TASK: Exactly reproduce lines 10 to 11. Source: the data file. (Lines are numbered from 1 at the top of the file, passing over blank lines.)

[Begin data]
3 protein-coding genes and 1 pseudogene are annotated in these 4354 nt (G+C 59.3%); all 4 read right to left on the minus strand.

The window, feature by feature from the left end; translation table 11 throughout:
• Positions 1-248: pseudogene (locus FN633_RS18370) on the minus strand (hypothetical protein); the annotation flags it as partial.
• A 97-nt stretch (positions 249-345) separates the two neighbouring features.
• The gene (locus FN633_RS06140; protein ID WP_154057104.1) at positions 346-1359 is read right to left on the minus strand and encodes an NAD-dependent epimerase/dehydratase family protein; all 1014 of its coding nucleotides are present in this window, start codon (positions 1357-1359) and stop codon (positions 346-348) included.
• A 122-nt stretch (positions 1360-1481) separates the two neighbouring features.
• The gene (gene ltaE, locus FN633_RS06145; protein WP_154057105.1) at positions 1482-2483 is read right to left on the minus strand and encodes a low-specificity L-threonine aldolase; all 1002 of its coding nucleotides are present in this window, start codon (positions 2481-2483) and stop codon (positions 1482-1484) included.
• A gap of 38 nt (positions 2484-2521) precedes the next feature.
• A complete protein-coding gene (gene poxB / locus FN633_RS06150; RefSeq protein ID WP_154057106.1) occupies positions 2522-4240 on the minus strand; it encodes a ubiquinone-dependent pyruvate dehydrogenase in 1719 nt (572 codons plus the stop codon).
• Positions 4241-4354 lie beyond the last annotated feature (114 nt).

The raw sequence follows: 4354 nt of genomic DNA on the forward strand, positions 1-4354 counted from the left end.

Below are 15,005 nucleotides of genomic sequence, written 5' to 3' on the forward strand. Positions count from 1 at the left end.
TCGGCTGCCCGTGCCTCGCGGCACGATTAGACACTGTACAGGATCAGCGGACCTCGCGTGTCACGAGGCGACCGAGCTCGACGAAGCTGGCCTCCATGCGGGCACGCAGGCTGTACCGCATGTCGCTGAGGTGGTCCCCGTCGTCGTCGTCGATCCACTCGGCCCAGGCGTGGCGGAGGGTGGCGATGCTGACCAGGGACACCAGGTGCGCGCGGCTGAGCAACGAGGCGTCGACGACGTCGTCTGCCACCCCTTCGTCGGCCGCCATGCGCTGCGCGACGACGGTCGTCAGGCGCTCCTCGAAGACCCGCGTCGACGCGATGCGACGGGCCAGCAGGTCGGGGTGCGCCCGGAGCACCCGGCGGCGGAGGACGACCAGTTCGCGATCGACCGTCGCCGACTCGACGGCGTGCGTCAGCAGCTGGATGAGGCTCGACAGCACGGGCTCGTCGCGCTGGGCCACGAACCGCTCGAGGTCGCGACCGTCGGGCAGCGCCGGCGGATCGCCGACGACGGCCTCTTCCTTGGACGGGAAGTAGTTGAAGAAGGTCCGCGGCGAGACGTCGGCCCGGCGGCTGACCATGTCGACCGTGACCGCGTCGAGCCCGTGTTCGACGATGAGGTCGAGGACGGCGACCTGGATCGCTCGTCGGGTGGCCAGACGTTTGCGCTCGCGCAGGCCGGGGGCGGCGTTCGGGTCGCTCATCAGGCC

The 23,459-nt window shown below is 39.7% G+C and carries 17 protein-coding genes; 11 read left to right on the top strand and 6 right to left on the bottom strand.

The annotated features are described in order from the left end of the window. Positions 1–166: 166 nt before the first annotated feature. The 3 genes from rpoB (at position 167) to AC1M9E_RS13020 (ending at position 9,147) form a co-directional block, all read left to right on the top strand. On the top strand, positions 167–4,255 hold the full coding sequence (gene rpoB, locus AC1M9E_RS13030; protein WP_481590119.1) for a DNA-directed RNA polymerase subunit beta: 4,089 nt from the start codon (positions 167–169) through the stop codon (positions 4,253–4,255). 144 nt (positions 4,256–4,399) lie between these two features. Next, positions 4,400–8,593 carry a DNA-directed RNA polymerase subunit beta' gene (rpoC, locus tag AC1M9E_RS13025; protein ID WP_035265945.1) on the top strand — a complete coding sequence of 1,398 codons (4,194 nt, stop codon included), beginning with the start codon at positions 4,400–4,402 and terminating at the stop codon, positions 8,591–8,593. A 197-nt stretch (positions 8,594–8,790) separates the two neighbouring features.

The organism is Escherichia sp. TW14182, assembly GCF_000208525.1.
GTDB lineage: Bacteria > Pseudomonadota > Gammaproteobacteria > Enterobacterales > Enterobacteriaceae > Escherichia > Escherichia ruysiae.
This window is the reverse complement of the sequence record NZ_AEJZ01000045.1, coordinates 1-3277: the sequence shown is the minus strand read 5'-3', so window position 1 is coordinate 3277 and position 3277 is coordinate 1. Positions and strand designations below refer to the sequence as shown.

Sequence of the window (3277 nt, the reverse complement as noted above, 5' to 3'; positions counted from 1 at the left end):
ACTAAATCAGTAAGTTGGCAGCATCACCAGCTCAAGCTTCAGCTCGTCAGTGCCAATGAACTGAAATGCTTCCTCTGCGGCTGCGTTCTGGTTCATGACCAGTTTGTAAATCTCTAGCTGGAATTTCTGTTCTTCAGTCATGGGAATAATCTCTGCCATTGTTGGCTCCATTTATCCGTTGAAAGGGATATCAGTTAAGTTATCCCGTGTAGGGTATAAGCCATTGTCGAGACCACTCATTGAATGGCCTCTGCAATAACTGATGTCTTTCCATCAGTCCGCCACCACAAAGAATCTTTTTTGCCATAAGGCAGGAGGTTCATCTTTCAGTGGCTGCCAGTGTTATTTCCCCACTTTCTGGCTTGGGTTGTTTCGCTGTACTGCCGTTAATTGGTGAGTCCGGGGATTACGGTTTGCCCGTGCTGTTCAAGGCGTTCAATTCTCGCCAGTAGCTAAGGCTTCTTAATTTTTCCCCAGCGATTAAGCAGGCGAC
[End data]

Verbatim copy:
• Positions 4241-4354 lie beyond the last annotated feature (114 nt).

The raw sequence follows: 4354 nt of genomic DNA on the forward strand, positions 1-4354 counted from the left end.